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Date:   Fri, 6 Jan 2006 18:49:36 -0700
Reply-To:   Alan Churchill <SASL001@SAVIAN.NET>
Sender:   "SAS(r) Discussion" <SAS-L@LISTSERV.UGA.EDU>
From:   Alan Churchill <SASL001@SAVIAN.NET>
Subject:   Re: Somewhat off-topic SAS-in-laptop
Comments:   To: David Neal <afdbn@UAA.ALASKA.EDU>
In-Reply-To:   <000501c6130b$88b2b920$a8bde589@office12a>
Content-Type:   text/plain; charset="US-ASCII"

Fair response depending upon what you do with it. I can present directly on my laptop (which I've done several times) plus I need to integrate SAS with Excel processing (1000s of sheets), SQL Server, EG, etc. and therefore the speed is crucial. As a consultant, processing speed directly equates to dollars so it is justifiable (plus a tax write-off).

I agree with everything you say David just presenting alternatives if, in fact, it is your desktop on the road. I don't view mine as a laptop but my mobile desktop. My wife uses an ultra-light and that matches the email, powerpoint, small Excel tasks. I've recommended she get a similar compact laptop on her next purchase. Depends upon the use IMO.


Alan Churchill Savian "Bridging SAS and Microsoft Technologies"

-----Original Message----- From: SAS(r) Discussion [mailto:SAS-L@LISTSERV.UGA.EDU] On Behalf Of David Neal Sent: Friday, January 06, 2006 2:53 PM To: SAS-L@LISTSERV.UGA.EDU Subject: Re: Somewhat off-topic SAS-in-laptop


This seems to be a fairly regular question on SAS-L and everyone seems to tend toward the "more power is better" philosophy. This is fine, and I even follow it religiously when I'm looking for a laptop to REPLACE my desktop, BUT, if you are really only going to be dealing with small datasets/test code in SAS, a few office documents and maybe some R, I'd recommend a small lightweight machine. I have one that runs just over 4lbs with the battery and is almost perfect for working just about anywhere--and lugging to "remote" locations (maybe this is less of an issue in the lower 48). The entire laptop is slightly over an inch thick and the dimensions are just a little bit bigger than a sheet of paper. The main drawback is that the screen is too small to try to run a presentation directly on the laptop. Which shouldn't matter if you plan on presenting using a lcd projector.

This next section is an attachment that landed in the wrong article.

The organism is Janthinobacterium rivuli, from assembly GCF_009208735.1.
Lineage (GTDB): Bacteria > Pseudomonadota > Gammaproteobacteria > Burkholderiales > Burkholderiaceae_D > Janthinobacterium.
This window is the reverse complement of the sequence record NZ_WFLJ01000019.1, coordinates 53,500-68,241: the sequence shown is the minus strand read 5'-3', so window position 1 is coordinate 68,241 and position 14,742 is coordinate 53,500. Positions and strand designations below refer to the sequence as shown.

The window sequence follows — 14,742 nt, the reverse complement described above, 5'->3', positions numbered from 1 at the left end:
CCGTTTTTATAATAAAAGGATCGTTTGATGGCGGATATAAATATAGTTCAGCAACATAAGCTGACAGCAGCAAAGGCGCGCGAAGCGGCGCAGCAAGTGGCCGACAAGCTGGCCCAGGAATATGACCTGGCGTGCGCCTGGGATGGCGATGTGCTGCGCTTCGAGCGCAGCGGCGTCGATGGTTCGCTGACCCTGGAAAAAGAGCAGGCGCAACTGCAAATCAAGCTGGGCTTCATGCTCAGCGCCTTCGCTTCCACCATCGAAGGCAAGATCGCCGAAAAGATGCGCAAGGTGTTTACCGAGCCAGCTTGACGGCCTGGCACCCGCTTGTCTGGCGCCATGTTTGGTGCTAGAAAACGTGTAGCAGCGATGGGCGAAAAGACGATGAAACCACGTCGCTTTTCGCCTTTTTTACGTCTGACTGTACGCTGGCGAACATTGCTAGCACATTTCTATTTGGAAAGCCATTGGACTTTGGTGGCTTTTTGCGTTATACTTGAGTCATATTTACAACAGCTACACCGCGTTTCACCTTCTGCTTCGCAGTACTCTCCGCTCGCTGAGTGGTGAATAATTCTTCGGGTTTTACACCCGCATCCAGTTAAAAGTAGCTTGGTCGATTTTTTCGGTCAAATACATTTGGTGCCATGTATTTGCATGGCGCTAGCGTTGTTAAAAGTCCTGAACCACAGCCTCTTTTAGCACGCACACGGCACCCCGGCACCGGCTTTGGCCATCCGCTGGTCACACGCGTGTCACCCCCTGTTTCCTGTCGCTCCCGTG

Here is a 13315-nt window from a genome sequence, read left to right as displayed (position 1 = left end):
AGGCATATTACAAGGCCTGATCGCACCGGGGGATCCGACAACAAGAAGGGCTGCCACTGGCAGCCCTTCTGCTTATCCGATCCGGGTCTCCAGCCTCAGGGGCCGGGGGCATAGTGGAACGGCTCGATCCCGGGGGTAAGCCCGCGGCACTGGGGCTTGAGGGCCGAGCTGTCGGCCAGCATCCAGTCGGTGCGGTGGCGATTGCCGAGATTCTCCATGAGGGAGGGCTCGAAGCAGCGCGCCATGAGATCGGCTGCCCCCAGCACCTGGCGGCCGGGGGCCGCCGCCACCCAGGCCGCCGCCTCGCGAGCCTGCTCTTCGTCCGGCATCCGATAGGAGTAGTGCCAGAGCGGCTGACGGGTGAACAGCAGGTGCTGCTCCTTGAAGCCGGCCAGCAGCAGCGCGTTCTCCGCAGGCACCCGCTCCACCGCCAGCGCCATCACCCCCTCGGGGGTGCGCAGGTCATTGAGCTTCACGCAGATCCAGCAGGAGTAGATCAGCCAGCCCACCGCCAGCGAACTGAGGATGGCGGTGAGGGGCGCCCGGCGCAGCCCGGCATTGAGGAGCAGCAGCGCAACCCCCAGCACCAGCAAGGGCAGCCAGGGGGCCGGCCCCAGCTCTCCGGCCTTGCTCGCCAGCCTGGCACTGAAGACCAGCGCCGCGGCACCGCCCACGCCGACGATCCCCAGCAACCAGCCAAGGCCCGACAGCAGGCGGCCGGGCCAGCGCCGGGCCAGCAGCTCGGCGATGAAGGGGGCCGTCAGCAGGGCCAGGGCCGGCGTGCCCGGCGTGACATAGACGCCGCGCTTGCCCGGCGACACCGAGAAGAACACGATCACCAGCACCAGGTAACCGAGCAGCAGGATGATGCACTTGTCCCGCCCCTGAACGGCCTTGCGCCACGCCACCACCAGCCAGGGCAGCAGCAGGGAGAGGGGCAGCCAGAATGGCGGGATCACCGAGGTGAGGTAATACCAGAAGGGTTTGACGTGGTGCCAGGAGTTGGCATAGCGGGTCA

My main philosophy is that small, light, and lots of ram trumps bulky, heavy, and high powered if all you are going to do with it is check email, run powerpoint and tweak small pieces of SAS code.

David Neal

-----Original Message----- From: SAS(r) Discussion [mailto:SAS-L@LISTSERV.UGA.EDU] On Behalf Of Alan Churchill Sent: Friday, January 06, 2006 3:21 AM To: SAS-L@LISTSERV.UGA.EDU Subject: Re: Somewhat off-topic SAS-in-laptop

It's big and heavy but it is great. Battery life sucks but you'll understand when you see the display on this one: 26367&ccid=1291041

Just as fast as my desktop and worth every penny. Every time I use it in public, people stop and say that it is the best (and biggest) screen they have ever seen on a laptop.

Even if you use something less, look at Toshiba. Other suggestions:

Pentium M 1GB RAM Toshiba's Tru-Brite display is the best out there.


Alan Churchill Savian "Bridging SAS and Microsoft Technologies"

-----Original Message----- From: SAS(r) Discussion [mailto:SAS-L@LISTSERV.UGA.EDU] On Behalf Of Rogerio Porto Sent: Friday, January 06, 2006 5:05 AM To: SAS-L@LISTSERV.UGA.EDU Subject: Somewhat off-topic SAS-in-laptop

Hi SAS-in-laptop users.

Sorry for the somewhat off-topic but I've to decide on buying some laptop that's going to be used mainly for statistical consulting (i.e. liltle statistical SAS analisys, presentations, webmail etc). I'm not going to use it for games or videos, just work :-)

I've searched old SAS-L posts and the conclusions at then (2003) was:

not recommended: - Compaq (bad repair services); - AMD, Celeron; - Centrino (heavy and suck batteries); - Arm Computer;

recommended: - IBM (good repair services); - Intel Pentium 4; - Toshiba (good hardware reputation).

I'm going to use SAS for Windows, R and MS Office. Although SAS will be used, it will be used for program adjustments, trial codes and analysis with small datasets 'cause the main analysis will be made in my desktop.

Are those advices still good advices? Are there any others? How about the relation RAM vs Clock vs HD to maximize performance? Wich mobile technology? What video display? ...



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